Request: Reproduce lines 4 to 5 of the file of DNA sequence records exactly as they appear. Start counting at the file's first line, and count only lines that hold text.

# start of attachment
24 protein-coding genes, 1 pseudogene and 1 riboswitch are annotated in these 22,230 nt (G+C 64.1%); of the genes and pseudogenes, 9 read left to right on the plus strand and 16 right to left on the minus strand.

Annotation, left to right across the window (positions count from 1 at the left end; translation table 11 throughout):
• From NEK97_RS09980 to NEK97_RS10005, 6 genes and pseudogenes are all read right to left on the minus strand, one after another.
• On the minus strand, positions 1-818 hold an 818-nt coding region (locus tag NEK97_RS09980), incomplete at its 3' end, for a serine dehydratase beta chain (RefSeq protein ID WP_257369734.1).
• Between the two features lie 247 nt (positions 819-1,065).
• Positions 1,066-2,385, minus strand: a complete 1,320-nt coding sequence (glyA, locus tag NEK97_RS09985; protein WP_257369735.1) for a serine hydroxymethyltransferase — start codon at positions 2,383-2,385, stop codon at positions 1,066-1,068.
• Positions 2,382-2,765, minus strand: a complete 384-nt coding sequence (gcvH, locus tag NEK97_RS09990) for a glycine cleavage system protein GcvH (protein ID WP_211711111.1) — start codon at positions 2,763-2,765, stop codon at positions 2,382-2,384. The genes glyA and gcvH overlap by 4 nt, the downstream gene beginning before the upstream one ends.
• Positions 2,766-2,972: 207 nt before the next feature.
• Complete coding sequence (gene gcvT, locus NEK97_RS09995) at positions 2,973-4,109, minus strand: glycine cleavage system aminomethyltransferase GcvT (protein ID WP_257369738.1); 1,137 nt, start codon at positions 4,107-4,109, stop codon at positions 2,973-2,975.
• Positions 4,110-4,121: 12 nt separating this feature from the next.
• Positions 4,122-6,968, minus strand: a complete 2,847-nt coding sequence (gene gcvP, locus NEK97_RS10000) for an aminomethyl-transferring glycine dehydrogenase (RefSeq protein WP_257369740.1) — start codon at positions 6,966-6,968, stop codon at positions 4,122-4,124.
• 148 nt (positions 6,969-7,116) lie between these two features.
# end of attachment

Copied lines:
• On the minus strand, positions 1-818 hold an 818-nt coding region (locus tag NEK97_RS09980), incomplete at its 3' end, for a serine dehydratase beta chain (RefSeq protein ID WP_257369734.1).
• Between the two features lie 247 nt (positions 819-1,065).